OMAR Movie Trailer
"Omar" starts with the main character putting his life on the line by climbing over the separation wall between Nablus in the West Bank and Palestinian neighborhoods in Israel to see the love of his life, Nadia. The same challenges of getting in and around the West Bank and Gaza Strip also limit production of films.
"The issue is getting permits and moving freely across the country. If you want to go and film in Jaffa, maybe you can’t because (Israeli authorities) do not allow you because you’re not from there," Emile Andre, an actor at the Ashtar Theatre in Ramallah, told Al Jazeera. “Or even if you wanted to film in Jerusalem, you can’t because of a checkpoint or some kind of security threat they say you might raise.”
Andre added that the struggling arts industry goes beyond film as aspiring actors look for opportunities in other countries. Because checkpoints and separation walls make traveling difficult even within the West Bank, theaters and cinemas lack access to populations outside major cities.
"Omar" overcame those challenges, and the Academy Awards took notice. Waleed Zuaiter, who plays the Israeli agent in "Omar," said he believes "the Oscars are probably the most authentic and fair in terms of their assessment of films."
But if his assessment is correct, why have Palestinian films been nominated only in the last few years?
Films from the Palestinian territories — without defined borders and under Israeli occupation — have stirred controversy at the Academy Awards for more than a decade.
“Divine Intervention,” by Palestinian director Elia Suleiman, was filmed in Israel and France but was reportedly not considered by Oscar’s foreign language film selection committee because Palestine has yet to exist as a sovereign state.
Motion Picture Academy executive director Bruce Davis told “Divine Intervention” co-producer Humbert Balsan that the film was not eligible for consideration in the 2003 foreign language film category because the Palestinian territories were not formally recognized by the United Nations, ABC News reported. In the past, the Academy Awards had considered entries from places like Puerto Rico and Hong Kong, which are also not recognized as nations by the United Nations. The Palestinian territories have had U.N. observer status as an “entity” since 1974 and is recognized by more than 100 nations.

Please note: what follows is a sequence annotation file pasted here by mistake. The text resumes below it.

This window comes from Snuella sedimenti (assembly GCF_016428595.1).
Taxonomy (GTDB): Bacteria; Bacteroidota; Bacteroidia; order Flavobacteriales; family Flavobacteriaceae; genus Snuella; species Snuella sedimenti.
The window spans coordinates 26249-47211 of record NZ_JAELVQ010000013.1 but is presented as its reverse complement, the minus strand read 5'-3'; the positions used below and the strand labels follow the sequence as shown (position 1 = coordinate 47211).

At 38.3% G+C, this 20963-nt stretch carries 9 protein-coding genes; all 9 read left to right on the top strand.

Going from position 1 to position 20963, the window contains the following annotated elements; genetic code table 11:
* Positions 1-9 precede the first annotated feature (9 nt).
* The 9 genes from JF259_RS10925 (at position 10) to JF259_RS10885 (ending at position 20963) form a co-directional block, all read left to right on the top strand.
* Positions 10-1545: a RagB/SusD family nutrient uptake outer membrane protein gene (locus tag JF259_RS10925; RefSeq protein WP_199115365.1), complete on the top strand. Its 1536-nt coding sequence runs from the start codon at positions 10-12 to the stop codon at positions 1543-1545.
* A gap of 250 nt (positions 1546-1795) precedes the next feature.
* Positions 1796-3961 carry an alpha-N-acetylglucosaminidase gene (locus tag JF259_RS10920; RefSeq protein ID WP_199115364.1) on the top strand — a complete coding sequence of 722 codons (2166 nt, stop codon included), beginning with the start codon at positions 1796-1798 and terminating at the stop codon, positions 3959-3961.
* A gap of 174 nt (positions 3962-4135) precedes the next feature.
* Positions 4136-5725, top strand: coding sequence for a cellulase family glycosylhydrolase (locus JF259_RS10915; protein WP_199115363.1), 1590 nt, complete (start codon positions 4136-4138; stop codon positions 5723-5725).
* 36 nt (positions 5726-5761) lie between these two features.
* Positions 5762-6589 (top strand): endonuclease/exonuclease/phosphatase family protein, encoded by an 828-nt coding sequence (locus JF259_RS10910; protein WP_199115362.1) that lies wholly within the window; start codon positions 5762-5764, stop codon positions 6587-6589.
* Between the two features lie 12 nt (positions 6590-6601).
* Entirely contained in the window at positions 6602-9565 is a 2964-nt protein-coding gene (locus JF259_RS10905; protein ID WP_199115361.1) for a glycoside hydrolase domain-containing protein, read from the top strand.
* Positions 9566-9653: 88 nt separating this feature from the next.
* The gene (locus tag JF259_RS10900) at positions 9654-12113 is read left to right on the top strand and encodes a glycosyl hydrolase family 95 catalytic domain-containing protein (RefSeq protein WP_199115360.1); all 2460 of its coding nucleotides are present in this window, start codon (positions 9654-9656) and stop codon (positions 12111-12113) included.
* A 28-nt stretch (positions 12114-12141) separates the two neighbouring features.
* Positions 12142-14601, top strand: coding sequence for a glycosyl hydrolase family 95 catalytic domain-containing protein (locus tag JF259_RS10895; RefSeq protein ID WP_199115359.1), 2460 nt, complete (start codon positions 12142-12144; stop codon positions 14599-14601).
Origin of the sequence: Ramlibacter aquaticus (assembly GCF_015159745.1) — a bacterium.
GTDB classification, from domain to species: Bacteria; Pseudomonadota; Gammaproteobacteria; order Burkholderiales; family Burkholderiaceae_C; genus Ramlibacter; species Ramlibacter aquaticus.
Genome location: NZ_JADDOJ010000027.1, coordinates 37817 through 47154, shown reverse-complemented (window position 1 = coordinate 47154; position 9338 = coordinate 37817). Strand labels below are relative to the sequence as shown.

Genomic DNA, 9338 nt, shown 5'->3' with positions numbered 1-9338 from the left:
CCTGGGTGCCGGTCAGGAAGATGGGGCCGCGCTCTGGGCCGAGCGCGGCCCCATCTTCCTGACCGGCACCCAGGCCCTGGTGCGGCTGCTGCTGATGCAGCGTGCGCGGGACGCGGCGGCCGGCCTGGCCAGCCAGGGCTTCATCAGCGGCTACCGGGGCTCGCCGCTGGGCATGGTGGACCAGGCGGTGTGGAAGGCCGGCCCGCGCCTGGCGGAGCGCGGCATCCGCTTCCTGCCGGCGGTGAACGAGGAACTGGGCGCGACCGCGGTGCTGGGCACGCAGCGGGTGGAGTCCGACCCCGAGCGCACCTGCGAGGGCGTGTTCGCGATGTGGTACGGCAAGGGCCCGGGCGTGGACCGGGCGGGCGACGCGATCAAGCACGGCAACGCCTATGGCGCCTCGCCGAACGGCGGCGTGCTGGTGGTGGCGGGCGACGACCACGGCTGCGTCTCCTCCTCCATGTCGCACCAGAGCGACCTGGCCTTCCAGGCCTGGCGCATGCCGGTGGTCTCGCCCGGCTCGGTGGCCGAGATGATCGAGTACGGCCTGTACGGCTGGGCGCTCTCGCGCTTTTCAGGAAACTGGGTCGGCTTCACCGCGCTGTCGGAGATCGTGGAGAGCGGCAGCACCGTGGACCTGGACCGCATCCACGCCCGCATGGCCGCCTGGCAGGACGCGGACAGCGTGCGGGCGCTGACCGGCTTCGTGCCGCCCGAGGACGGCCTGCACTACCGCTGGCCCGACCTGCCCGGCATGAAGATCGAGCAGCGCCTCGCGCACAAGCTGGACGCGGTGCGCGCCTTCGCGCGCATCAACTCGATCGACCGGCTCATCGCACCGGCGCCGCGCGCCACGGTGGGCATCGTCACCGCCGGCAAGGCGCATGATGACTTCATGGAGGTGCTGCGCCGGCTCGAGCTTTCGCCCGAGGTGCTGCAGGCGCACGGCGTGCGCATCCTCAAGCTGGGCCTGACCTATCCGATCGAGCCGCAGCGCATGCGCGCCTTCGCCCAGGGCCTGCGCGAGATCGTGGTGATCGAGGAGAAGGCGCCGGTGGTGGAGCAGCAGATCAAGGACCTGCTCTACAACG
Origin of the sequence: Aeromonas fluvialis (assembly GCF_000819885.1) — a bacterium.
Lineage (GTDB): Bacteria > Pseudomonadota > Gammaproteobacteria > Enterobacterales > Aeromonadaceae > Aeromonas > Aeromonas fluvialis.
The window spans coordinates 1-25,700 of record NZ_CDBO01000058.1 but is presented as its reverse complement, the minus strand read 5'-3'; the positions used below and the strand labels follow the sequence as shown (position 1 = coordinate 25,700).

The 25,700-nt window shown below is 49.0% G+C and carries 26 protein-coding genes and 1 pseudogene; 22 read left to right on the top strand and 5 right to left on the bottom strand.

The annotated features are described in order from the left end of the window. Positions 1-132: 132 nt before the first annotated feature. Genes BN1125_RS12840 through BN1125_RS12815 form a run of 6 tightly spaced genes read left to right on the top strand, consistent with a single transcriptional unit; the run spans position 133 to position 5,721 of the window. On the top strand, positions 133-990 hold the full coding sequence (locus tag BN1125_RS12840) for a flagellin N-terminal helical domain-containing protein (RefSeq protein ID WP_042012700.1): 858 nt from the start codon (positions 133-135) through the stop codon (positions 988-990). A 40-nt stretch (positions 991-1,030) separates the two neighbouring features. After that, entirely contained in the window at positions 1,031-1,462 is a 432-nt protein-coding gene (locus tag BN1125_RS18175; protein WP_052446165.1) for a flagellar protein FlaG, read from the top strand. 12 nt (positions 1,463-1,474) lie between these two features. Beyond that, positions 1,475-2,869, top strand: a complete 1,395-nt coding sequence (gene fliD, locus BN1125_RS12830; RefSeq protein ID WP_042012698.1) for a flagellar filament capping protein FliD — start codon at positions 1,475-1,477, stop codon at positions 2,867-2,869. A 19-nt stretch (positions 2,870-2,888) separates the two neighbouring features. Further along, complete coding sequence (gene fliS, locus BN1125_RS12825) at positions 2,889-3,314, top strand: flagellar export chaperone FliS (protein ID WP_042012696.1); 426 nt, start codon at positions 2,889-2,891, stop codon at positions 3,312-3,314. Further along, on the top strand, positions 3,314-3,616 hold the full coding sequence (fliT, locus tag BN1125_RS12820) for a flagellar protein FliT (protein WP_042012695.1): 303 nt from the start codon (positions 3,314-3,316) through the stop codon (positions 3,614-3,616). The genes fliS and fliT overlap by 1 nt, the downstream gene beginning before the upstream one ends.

Years later, the selection committee made an exception for Palestinian films, with the selection of “Paradise Now.” However, reportedly caving to Israeli pressure, the Academy Awards refused to label the film as from “Palestine.”
Instead, it was labeled from the “Palestinian territories.” Abu-Assad’s identity brought controversy to the film’s submission as Palestinian because, though he identifies as a Palestinian, he holds two passports: Israeli and Belgian. In addition, the film’s funding came from European, not Palestinians sponsors.
“5 Broken Cameras,” an Oscar-nominated documentary about a Palestinian village’s nonviolent struggle against Israeli settlements faced similar controversy in 2013 because it was co-produced and co-directed by an Israeli, Guy Davidi.
"Omar," however, has been able to avoid some of the challenges of its predecessors. In 2012, the U.N. General Assembly overwhelmingly voted to upgrade the Palestinian territories from an observer entity to a nonmember observer state. The Academy Awards followed suit, labeling "Omar" a film from "Palestine."
The $2 million film was funded almost entirely by private Palestinian investors (with some support from Enjazz Fund in the United Arab Emirates), it was directed by a Palestinian citizen of Israel, the actors are Palestinian, and it was filmed in the Palestinian city of Nablus and in Nazareth.
Just hold on and we’ll be together.